OPENING CALL: The Australian share market is expected to open lower. The SPI200 futures contract expected to open down 7 points.
The benchmark oil futures jumped as much as $11.37 a barrel to $71.95 as the market opened Monday in Asia, after a drone strike on a Saudi Arabian oil facility.
Yields climbed after the Commerce Department said that retail sales rose a
better-than-expected 0.4% last month. That pushed yields on the benchmark 10-year Treasury note to a close of 1.901%, according to Tradeweb, up from 1.789% Thursday.
Each Market in Focus
Once again, a spike in the final minutes of trading pushed Australian shares higher and helped the market to a fourth straight weekly advance, the longest run since April.
Finishing up 0.2% at 6669.2, the highest close in six weeks, the S&P/ASX 200 gained 0.3% for the week.
The heavily weighted big banks underpin the market, though Westpac lagged its peers after analysts at Citi suggested a dividend cut may be coming, while the industrials sector logged the biggest gain. Still, the energy subindex was down for a third day running after crude prices moved lower overnight.
U.S. stocks clinched a third consecutive week of gains and are sitting within a hair of their records, as moderating tensions between the U.S. and China eased fears about a potential recession.
Major indexes have rebounded after a volatile August that rattled share prices and government bond yields around the world. Despite a quiet session Friday, the Dow Jones Industrial Average and S&P 500 are within about 0.6% of their July highs.
Investors continue to be preoccupied with the status of the trade talks, along with the prospect of looser monetary policy around the world.
China said that it wouldn’t impose new tariffs on U.S. soybeans, pork and other agricultural goods. That followed a Wall Street Journal report earlier in the week that Beijing was making efforts to narrow the scope of negotiations and a postponement by President Trump of new tariffs that were set to be imposed on $250 billion of Chinese
imports from Oct. 1.
The Dow Jones Industrial Average rose 37.07 points, or 0.1%, to 27219.52 Friday, notching a 1.6% gain this week.
The S&P 500 slipped 2.18 points, or 0.1%, to 3007.39, while the Nasdaq Composite edged down 17.75 points, or 0.2%, to 8176.71. All three indexes climbed for the third consecutive week.
Concerns about slowing growth in the U.S. abated after fresh data showed American shoppers spent strongly in August. That prompted investors to dump safer assets like Treasurys. The yield on the 10-year Treasury note rose to 1.901%, from 1.789% Thursday, capping off its biggest one-week yield gain since June 2013. Yields rise as bond prices
Gold futures ended lower, giving up earlier gains to feed a loss for the week as appetite returned for assets perceived as risky and bond yields climb.
Gold pared some of its earlier gains then turned lower after data Friday revealed that the University of Michigan consumer sentiment index rebounded to 92 in September from 89.8 in August. U.S. business inventories also increased by 0.4% in July and U.S. retail sales rose 0.4% in August.
December gold on Comex lost $7.90, or 0.5%, to settle at $1,499.50 an ounce, with the commodity suffering at a weekly decline of 1.1%. Silver for December delivery dropped 60.8 cents, or 3.3%, to $17.569 an ounce–the lowest finish since Aug. 23, according to FactSet data. Prices saw a weekly loss of 3%.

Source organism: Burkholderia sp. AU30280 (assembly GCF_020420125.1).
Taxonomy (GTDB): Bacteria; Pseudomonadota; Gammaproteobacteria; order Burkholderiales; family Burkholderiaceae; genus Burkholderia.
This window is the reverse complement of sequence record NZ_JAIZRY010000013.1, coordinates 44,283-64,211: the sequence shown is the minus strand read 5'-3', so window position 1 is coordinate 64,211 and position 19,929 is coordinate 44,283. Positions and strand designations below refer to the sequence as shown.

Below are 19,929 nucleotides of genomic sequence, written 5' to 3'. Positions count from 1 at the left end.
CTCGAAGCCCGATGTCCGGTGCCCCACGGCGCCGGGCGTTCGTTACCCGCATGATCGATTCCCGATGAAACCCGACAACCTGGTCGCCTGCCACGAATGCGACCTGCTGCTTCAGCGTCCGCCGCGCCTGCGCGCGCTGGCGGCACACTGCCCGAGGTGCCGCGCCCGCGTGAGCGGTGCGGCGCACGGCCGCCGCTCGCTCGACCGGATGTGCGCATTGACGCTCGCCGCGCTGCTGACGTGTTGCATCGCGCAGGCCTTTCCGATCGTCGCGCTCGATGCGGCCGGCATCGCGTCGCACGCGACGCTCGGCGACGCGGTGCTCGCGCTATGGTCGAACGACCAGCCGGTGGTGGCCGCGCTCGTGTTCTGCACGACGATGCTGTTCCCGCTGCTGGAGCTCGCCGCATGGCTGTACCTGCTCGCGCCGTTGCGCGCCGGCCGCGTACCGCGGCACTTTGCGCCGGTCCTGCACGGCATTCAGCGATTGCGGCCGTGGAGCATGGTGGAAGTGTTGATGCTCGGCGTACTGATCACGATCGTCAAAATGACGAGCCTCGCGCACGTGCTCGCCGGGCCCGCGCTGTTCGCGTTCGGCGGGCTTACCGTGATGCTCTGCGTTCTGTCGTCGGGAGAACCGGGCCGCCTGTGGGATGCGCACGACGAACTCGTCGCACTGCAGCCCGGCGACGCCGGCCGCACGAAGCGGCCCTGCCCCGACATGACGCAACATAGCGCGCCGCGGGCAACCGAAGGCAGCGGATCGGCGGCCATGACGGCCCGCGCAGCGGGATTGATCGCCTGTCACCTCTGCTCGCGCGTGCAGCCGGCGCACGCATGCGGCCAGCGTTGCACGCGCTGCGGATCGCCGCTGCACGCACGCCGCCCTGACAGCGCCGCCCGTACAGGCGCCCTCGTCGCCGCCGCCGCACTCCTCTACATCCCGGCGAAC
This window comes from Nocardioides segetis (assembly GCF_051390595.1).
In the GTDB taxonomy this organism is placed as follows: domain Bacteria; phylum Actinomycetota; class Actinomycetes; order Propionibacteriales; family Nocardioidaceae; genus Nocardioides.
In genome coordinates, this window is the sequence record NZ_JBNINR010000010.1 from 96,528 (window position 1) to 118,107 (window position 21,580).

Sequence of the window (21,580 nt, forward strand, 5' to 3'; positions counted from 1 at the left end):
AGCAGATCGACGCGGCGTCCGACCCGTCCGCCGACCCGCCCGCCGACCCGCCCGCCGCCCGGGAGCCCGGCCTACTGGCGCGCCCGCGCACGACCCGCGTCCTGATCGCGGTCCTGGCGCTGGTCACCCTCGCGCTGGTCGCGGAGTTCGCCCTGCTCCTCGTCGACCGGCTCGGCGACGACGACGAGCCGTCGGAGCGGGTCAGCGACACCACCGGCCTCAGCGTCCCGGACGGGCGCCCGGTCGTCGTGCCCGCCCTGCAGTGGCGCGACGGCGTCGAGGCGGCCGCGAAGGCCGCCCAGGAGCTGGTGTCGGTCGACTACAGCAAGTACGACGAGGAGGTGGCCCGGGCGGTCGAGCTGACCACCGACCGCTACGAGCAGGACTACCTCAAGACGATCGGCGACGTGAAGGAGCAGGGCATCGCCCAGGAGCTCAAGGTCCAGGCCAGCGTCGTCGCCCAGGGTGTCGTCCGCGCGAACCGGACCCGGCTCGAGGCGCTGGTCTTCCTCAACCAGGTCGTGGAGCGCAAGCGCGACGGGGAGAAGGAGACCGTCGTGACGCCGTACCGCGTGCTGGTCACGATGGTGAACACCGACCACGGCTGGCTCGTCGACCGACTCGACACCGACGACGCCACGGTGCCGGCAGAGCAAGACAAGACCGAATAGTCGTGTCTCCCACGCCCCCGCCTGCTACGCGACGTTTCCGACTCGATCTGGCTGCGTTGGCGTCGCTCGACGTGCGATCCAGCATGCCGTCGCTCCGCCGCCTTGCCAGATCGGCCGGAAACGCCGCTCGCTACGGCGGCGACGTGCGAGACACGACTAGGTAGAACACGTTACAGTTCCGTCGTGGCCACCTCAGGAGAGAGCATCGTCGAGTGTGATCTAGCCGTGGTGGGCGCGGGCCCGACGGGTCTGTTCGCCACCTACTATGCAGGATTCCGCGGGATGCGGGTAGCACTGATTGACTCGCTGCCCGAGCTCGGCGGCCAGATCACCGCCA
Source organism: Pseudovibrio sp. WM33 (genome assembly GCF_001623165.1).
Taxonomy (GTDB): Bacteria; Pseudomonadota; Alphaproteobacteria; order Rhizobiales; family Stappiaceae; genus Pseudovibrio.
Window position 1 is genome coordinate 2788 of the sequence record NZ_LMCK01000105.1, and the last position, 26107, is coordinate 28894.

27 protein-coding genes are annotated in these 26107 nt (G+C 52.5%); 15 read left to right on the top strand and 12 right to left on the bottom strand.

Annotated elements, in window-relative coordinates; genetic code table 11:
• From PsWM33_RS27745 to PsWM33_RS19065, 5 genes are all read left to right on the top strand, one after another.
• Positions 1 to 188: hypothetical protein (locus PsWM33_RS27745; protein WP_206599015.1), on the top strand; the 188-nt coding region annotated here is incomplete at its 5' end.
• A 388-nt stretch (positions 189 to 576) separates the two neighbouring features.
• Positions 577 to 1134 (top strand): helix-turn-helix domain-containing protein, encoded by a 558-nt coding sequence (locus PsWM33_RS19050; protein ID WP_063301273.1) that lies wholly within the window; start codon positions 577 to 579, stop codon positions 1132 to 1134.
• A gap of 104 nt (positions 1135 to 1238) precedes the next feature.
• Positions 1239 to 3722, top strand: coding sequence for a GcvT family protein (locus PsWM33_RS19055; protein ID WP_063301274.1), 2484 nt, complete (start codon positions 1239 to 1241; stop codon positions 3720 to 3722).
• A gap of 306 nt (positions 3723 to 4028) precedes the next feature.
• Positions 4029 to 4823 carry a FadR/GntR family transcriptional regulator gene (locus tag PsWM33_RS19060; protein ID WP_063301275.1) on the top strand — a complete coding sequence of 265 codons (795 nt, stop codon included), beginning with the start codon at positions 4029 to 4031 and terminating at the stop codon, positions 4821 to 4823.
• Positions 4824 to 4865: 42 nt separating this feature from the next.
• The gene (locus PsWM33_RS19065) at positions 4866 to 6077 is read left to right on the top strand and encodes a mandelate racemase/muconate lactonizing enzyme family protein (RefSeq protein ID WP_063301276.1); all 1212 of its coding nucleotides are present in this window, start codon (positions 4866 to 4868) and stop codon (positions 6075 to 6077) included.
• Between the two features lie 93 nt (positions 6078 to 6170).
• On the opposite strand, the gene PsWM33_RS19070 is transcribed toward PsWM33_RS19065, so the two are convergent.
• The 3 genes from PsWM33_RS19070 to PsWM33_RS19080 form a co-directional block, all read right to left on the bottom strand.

Oil futures finished lower, with both U.S. and international benchmark crude posting sizable weekly falls as worries about the prospect of rising inventories appeared to overshadow a U.S.-China tariff detente.
West Texas Intermediate crude for October delivery fell 24 cents, or 0.4%, to settle at $54.85 a barrel on the New York Mercantile Exchange–for a roughly 3% weekly decline, according to Dow Jones Market Data, tracking the front-active contract. November Brent crude shed 16 cents, or 0.3%, to $60.22 a barrel on the ICE Futures, with prices marking a weekly fall of 2.1%.
The WSJ Dollar Index, which measures the U.S. currency against a basket of 16 others, rebounded slightly to 91.10 from an earlier low of 90.99, after U.S. retail sales figures came in above expectations.
The pound surged to its highest level since late July as concerns that the U.K. could leave the European Union without a deal on Oct. 31 continued to ease. Sterling was up 1% against the dollar at $1.2455.
European stocks gained as easing trade tensions lifted the mood and the London Stock Exchange rebuffed a GBP29.6B takeover bid. The FTSE 100 and the Stoxx Europe 600 were both up 0.3%, while the DAX gained 0.5% and the CAC-40 climbed 0.2%.
Meanwhile, the LSE rejected the overtures of Hong Kong Exchanges & Clearing, citing concerns about the financial structure of the deal and political risks.
Hong Kong stocks closed higher up as investors welcomed U.S. and China trade war de-escalations. The Hang Seng Index ended up 1.0% at 27352.69 and KGI Securities expects the bourse will likely consolidate around 27000 in the near term.
Most HSI constituents rose on the day, with property stocks leading the pack. Country Garden jumped 2.3% as China Resources Land rose 1.7%, while lenders Bank of China and China Construction Bank joined in the gains with respective rises of 1.3% and 1.1%. Casino stocks Sands China and Galaxy Entertainment Group both added 1.3%.
Japan’s Nikkei was up 1.1%. Markets in China, Korea and Taiwan were closed for a holiday.
Indian shares ended higher, with the benchmark Sensex up 0.8% at 37384.99. Economists expect further easing by India’s central bank to boost economic growth, which is likely to lift investor sentiment and bodes well for the market in general.
Singapore stocks close higher, with the FTSE Straits Times Index rising 0.5% to 3211.49, extending its rally for the week.
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